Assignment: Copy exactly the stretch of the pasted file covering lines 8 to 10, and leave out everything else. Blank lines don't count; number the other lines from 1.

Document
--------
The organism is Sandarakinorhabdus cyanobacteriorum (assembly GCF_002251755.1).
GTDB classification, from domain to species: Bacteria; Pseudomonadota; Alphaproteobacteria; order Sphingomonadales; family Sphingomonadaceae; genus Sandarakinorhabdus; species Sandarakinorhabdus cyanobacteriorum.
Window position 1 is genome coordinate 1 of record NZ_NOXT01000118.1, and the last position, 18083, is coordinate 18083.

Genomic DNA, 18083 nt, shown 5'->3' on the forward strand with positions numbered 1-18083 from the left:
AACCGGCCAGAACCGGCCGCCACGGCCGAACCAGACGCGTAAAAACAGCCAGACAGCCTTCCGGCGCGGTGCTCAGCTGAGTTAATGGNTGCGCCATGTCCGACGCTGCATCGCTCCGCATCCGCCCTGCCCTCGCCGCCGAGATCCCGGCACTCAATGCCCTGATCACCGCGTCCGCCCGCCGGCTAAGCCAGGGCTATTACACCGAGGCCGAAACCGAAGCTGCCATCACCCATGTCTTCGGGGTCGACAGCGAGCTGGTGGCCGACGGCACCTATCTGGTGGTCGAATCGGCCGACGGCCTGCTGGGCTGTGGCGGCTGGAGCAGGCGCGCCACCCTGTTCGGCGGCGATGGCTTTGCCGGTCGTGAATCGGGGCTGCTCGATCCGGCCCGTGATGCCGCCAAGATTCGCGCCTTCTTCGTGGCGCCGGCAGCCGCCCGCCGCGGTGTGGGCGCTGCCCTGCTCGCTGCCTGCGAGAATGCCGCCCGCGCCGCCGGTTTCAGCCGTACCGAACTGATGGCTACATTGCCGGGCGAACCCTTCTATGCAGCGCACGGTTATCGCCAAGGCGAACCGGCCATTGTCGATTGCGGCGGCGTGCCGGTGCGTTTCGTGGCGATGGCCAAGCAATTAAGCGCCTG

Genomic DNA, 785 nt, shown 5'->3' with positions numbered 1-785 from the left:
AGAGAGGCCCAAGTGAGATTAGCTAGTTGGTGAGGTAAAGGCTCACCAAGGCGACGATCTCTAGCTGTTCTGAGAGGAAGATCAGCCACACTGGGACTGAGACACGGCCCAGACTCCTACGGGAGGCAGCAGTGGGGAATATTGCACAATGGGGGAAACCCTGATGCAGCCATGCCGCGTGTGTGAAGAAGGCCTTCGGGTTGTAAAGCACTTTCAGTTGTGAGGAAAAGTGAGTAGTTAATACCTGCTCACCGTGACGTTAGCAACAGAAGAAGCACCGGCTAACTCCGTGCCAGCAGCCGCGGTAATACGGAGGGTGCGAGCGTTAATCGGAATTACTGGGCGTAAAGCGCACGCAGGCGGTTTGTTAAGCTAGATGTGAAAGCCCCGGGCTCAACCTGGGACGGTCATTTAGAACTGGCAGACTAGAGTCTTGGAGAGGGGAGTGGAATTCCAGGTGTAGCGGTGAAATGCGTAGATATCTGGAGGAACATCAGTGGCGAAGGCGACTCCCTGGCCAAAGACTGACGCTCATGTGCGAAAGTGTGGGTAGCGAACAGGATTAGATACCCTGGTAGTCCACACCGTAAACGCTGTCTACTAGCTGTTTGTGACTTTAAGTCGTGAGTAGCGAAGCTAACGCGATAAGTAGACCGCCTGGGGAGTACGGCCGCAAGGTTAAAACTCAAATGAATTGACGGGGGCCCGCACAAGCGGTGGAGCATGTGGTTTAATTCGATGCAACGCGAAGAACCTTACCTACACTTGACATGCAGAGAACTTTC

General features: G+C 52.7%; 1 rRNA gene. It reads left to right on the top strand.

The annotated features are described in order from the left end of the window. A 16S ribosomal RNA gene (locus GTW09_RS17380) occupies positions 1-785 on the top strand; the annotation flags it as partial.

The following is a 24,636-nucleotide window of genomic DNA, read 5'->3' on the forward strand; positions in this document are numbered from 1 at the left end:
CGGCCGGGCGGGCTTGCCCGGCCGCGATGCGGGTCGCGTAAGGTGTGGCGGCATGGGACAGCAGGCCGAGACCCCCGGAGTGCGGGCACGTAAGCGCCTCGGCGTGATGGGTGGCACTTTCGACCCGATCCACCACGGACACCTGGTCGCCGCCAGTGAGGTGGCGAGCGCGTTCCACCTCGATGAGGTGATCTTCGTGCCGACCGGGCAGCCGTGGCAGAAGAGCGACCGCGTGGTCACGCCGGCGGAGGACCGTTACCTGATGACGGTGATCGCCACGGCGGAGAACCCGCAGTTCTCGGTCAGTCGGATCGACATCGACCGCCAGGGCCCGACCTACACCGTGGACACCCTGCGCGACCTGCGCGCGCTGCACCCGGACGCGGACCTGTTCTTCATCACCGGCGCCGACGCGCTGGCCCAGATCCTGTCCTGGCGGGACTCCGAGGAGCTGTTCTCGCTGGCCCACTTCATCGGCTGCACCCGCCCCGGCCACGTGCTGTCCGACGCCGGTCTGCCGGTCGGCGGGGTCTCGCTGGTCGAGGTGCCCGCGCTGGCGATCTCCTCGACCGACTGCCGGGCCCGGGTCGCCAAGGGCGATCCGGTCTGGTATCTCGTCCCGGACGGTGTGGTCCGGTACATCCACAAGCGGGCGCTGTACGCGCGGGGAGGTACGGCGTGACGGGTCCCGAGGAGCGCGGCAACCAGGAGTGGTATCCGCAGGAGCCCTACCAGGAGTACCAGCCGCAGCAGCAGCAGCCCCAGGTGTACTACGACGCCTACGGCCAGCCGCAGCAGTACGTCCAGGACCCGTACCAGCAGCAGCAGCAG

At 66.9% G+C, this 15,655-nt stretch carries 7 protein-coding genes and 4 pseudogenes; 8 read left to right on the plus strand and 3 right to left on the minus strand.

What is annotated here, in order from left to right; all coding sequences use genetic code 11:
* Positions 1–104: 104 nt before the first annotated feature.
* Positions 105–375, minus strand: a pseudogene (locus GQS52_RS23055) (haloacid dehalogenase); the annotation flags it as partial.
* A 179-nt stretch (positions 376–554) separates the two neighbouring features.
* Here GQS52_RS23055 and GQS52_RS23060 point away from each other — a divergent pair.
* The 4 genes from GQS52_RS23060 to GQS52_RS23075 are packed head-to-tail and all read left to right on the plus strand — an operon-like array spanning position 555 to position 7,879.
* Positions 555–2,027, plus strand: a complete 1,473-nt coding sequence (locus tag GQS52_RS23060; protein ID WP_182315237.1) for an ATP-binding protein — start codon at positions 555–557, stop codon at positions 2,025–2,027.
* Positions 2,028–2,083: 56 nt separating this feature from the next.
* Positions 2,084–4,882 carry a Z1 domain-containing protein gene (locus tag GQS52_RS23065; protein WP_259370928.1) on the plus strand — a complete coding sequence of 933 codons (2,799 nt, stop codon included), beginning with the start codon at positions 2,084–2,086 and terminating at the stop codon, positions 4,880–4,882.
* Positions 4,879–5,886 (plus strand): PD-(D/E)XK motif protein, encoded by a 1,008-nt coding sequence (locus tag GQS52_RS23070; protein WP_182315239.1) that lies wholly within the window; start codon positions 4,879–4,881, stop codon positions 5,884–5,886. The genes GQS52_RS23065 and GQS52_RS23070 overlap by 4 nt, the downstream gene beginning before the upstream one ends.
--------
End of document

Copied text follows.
General features: G+C 52.7%; 1 rRNA gene. It reads left to right on the top strand.

The annotated features are described in order from the left end of the window. A 16S ribosomal RNA gene (locus GTW09_RS17380) occupies positions 1-785 on the top strand; the annotation flags it as partial.

The following is a 24,636-nucleotide window of genomic DNA, read 5'->3' on the forward strand; positions in this document are numbered from 1 at the left end: